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10 ways to fight Turkey Day gouge

Turkeys are more expensive this year. Here's how to make Thanksgiving dinner more affordable.

By Donna_Freedman Nov 14, 2012 1:31PM
Logo: Pilgrim hat (Siede Preis / Photodisc Green/Getty Images)It's not your imagination: Turkeys are pricier this year. According to the U.S. Department of Agriculture, gobblers are 6% more expensive than they were in 2011.

We have the Midwest drought to thank for the increase, and for increases for several other traditional T-day foods and ingredients as well:
  • Ice cream (0.9%)
  • Breads (1.2%)
  • Processed vegetables and fruits (2.3%)
  • Fats and oils (3.8%)
On the bright side, some items are cheaper than last year: Butter is down by 8.2%, and on average fresh fruits and vegetables are down 1.1% and 4.9%, respectively. However, certain individual items are actually costlier; for example, the apples for your pie went up 5.9%.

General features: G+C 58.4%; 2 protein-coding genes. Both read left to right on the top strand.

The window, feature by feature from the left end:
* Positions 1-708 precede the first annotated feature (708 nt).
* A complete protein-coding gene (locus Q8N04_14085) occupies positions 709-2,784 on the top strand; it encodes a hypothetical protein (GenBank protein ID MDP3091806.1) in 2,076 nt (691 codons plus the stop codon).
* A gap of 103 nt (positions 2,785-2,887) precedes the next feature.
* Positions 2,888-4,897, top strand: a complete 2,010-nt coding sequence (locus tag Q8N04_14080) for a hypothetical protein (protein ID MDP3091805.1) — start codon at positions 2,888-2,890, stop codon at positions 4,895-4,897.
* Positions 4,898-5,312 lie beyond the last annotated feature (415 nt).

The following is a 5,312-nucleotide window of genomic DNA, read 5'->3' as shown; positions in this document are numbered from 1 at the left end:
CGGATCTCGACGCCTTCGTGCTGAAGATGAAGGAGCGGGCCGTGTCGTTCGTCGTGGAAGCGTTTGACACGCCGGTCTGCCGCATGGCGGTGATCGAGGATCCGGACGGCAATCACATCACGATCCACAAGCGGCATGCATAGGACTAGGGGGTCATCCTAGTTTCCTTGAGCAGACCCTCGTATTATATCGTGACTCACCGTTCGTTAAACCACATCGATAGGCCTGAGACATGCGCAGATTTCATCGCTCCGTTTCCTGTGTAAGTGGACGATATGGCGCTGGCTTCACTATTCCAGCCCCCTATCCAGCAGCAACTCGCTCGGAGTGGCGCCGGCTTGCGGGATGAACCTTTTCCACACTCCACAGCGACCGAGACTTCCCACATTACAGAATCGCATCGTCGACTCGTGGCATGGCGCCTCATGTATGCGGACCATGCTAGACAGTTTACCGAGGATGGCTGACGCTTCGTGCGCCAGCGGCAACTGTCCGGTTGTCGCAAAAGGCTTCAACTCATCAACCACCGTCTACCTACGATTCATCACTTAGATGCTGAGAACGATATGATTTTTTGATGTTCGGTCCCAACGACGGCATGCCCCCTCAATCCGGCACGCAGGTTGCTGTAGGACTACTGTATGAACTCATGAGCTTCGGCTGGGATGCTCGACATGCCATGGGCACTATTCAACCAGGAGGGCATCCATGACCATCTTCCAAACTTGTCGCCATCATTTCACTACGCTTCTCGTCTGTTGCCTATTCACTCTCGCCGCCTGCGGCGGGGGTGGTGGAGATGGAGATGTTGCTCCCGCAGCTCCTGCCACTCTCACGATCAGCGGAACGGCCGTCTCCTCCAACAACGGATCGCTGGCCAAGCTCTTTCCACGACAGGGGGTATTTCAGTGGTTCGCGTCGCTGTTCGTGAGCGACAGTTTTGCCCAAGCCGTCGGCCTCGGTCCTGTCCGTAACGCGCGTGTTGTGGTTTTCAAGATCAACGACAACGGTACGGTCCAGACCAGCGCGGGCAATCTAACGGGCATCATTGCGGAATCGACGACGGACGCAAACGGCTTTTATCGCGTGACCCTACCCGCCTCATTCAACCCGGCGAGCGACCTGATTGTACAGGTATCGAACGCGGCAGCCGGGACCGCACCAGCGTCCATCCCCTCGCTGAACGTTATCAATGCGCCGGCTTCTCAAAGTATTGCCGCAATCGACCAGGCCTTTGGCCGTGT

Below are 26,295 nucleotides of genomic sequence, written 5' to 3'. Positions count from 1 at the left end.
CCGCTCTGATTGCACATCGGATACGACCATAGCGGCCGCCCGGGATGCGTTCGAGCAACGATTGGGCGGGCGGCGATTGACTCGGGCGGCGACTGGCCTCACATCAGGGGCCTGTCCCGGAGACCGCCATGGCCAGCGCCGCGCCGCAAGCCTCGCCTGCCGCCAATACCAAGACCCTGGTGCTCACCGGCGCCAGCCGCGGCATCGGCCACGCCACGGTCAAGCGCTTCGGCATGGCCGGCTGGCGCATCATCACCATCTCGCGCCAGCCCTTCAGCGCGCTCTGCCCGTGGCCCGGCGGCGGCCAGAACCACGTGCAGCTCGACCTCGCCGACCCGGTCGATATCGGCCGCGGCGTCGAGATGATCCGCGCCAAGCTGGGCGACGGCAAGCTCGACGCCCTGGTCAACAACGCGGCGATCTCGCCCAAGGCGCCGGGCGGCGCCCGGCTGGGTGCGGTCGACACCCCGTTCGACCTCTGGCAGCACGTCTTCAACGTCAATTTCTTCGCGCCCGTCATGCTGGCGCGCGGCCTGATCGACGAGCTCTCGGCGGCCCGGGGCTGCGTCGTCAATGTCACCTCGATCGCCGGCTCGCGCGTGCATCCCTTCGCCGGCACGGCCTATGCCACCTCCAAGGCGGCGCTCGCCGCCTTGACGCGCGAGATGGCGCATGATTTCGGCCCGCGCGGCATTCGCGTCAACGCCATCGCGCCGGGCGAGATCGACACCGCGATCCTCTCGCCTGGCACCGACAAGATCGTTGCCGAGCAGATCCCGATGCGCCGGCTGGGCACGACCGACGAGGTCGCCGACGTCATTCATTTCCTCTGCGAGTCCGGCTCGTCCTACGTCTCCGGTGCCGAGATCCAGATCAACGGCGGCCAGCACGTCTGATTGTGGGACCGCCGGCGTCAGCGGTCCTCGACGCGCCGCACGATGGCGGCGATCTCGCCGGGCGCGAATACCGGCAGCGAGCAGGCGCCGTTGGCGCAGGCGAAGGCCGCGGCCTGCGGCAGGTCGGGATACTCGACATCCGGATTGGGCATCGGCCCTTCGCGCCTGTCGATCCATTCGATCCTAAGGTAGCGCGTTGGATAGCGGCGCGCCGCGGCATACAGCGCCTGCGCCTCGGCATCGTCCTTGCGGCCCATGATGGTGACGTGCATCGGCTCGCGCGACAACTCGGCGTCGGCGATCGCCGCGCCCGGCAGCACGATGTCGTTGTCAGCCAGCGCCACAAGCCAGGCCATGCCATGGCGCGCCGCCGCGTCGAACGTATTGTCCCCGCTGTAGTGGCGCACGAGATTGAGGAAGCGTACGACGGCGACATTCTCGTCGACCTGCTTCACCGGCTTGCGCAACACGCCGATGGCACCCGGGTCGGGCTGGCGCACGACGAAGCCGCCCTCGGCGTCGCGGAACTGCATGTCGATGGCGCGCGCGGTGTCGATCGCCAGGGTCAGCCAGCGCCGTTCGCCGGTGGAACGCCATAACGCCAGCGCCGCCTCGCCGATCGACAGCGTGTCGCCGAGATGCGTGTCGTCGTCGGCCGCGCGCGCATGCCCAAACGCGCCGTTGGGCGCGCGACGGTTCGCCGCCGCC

The turkey is the biggest-ticket item, though. Last weekend I bought one for a food drive and was surprised to see the birds retailing for $1.49 per pound. (I actually wound up paying less; more on that in a minute.) Someone in the market for a 16-pounder would have spent almost $24 without a single side dish.

If you're hosting a Thanksgiving spread, use some (or all) of the following tips to keep costs within reason.

A cheaper bird (or none at all)

1. Look for promotions.
I got a 30-cents-per-pound discount on that food bank turkey because I spent $50 at the supermarket. Then again, I live in Alaska. Laura Harders, who blogs at, has seen D.C.-area turkeys priced as cheaply as 47 to 59 cents a pound with a minimum grocery purchase of $35 to $40. Chances are, you need to buy plenty of supplies for a big dinner, so read the food ads/follow a local grocery blogger to learn which market has the best deal.

2. Cook a smaller turkey.
Try a 10- or 12-pound bird. "Given all the scrumptious sides to be had on Thanksgiving, buying a smaller bird will be good for both your waistline and your bank account," says Andrea Woroch, who writes about consumer savings. 
3. Have a semi-turkey.